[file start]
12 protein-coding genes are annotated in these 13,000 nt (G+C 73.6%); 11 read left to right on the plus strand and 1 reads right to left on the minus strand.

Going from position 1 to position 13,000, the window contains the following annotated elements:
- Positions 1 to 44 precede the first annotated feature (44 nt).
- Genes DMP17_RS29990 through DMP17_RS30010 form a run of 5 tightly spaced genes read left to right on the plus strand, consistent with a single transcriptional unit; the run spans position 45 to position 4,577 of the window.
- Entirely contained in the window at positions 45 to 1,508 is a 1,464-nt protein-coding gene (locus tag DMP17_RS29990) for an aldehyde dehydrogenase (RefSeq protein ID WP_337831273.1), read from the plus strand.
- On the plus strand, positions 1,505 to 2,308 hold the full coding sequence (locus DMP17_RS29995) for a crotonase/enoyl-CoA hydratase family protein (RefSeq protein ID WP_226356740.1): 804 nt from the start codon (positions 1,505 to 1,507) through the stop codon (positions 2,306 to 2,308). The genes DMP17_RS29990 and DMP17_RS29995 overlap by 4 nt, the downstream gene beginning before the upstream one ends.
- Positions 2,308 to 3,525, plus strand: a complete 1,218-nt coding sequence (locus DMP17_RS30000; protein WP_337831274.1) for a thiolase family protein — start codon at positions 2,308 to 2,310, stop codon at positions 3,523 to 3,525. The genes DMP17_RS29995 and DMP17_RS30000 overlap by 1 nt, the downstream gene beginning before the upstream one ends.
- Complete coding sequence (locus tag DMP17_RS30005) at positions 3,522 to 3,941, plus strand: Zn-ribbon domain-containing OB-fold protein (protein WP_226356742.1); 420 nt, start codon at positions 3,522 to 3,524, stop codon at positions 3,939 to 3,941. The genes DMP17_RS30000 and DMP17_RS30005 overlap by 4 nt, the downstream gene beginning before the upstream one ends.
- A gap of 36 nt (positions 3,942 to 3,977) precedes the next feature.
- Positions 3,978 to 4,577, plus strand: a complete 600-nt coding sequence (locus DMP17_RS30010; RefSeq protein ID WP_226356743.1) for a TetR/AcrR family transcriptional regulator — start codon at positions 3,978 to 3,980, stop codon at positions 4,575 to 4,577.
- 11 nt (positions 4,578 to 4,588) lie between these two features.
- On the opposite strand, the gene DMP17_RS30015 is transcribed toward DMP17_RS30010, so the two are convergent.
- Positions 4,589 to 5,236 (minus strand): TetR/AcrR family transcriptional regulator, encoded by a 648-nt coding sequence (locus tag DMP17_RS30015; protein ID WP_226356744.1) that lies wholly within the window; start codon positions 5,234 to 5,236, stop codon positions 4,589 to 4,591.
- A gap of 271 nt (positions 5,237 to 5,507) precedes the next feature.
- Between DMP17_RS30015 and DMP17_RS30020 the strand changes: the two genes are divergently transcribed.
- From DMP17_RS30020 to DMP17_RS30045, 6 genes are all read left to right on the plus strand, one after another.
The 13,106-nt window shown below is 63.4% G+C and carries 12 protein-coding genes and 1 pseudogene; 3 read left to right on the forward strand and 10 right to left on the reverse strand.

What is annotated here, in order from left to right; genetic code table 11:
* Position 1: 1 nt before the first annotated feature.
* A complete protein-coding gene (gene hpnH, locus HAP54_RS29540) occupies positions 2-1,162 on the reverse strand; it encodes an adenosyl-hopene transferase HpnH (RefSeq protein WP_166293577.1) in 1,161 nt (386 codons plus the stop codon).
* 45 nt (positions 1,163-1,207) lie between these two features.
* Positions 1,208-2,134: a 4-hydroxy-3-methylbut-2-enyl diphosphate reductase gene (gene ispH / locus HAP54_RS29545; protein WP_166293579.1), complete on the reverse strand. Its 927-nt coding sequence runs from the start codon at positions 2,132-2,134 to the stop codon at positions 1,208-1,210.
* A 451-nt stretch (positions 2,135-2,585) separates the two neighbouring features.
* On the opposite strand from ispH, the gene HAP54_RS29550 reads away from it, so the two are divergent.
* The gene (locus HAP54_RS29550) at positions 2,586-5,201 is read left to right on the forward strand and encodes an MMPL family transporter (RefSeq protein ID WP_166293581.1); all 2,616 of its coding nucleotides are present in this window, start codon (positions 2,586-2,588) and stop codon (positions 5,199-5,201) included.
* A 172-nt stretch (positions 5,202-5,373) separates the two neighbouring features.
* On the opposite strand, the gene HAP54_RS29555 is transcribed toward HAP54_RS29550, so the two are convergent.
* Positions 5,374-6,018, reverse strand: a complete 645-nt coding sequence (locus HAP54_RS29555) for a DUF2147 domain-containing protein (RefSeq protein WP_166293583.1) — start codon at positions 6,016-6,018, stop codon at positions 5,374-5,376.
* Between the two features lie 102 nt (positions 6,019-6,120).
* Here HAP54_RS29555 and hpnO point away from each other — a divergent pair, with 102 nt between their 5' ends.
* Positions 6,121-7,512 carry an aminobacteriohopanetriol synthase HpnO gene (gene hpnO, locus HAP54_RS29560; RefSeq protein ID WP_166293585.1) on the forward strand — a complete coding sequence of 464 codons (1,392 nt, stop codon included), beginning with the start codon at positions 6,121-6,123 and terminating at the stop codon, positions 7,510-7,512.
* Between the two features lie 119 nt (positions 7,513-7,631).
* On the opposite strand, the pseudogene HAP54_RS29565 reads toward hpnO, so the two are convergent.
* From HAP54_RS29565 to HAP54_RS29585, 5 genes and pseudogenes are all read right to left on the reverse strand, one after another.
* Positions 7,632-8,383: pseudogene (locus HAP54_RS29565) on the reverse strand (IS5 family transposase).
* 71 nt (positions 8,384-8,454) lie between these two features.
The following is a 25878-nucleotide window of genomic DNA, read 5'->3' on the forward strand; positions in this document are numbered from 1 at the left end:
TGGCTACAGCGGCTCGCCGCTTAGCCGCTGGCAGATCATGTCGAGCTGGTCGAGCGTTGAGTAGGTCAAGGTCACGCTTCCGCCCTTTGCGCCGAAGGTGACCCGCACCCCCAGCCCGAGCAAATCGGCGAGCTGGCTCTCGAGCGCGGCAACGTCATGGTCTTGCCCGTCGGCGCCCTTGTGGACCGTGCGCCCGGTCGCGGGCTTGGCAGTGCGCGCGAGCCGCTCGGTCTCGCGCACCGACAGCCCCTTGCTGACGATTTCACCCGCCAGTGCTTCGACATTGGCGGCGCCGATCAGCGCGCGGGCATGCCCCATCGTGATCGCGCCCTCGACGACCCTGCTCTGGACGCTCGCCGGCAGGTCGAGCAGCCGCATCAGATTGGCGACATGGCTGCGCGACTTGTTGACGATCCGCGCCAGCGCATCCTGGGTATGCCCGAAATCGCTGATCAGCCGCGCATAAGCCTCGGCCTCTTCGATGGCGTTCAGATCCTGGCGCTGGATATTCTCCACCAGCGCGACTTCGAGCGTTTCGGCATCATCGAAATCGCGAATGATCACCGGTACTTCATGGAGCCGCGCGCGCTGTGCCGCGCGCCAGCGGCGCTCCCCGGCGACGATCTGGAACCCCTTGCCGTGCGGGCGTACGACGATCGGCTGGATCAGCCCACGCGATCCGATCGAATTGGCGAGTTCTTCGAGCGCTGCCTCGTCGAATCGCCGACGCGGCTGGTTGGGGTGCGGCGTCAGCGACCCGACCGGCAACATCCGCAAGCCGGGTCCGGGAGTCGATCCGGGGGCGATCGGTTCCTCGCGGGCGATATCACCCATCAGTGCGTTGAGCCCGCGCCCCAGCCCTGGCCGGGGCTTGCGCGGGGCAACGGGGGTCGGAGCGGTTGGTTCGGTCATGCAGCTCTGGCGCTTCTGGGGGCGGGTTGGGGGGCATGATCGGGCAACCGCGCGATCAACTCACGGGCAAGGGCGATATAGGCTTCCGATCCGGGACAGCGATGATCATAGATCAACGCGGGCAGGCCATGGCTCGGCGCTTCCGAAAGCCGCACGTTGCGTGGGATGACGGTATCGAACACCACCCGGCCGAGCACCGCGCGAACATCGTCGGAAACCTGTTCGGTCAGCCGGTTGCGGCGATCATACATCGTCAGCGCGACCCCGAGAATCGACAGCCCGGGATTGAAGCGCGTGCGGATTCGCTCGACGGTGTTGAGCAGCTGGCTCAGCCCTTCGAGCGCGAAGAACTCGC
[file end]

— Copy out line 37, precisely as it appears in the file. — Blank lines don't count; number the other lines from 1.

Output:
The following is a 25878-nucleotide window of genomic DNA, read 5'->3' on the forward strand; positions in this document are numbered from 1 at the left end: